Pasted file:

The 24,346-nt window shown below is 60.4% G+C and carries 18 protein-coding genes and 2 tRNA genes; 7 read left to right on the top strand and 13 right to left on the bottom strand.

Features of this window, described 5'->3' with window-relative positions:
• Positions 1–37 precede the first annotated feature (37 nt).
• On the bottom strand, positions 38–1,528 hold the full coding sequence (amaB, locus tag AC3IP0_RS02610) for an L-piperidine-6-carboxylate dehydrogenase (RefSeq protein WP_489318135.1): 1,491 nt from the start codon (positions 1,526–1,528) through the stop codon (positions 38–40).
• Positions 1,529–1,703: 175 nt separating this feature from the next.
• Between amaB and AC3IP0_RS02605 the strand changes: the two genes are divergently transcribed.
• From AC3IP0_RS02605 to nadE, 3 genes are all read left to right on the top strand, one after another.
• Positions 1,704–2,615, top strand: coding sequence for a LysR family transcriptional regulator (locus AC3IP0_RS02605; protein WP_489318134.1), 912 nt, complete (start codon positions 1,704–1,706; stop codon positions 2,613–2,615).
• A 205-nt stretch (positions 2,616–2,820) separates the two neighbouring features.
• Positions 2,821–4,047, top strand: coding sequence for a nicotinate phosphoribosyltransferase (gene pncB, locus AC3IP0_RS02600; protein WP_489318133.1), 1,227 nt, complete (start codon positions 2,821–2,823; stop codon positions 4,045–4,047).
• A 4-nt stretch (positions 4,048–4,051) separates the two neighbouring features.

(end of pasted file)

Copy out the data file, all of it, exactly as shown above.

The 24,346-nt window shown below is 60.4% G+C and carries 18 protein-coding genes and 2 tRNA genes; 7 read left to right on the top strand and 13 right to left on the bottom strand.

Features of this window, described 5'->3' with window-relative positions:
• Positions 1–37 precede the first annotated feature (37 nt).
• On the bottom strand, positions 38–1,528 hold the full coding sequence (amaB, locus tag AC3IP0_RS02610) for an L-piperidine-6-carboxylate dehydrogenase (RefSeq protein WP_489318135.1): 1,491 nt from the start codon (positions 1,526–1,528) through the stop codon (positions 38–40).
• Positions 1,529–1,703: 175 nt separating this feature from the next.
• Between amaB and AC3IP0_RS02605 the strand changes: the two genes are divergently transcribed.
• From AC3IP0_RS02605 to nadE, 3 genes are all read left to right on the top strand, one after another.
• Positions 1,704–2,615, top strand: coding sequence for a LysR family transcriptional regulator (locus AC3IP0_RS02605; protein WP_489318134.1), 912 nt, complete (start codon positions 1,704–1,706; stop codon positions 2,613–2,615).
• A 205-nt stretch (positions 2,616–2,820) separates the two neighbouring features.
• Positions 2,821–4,047, top strand: coding sequence for a nicotinate phosphoribosyltransferase (gene pncB, locus AC3IP0_RS02600; protein WP_489318133.1), 1,227 nt, complete (start codon positions 2,821–2,823; stop codon positions 4,045–4,047).
• A 4-nt stretch (positions 4,048–4,051) separates the two neighbouring features.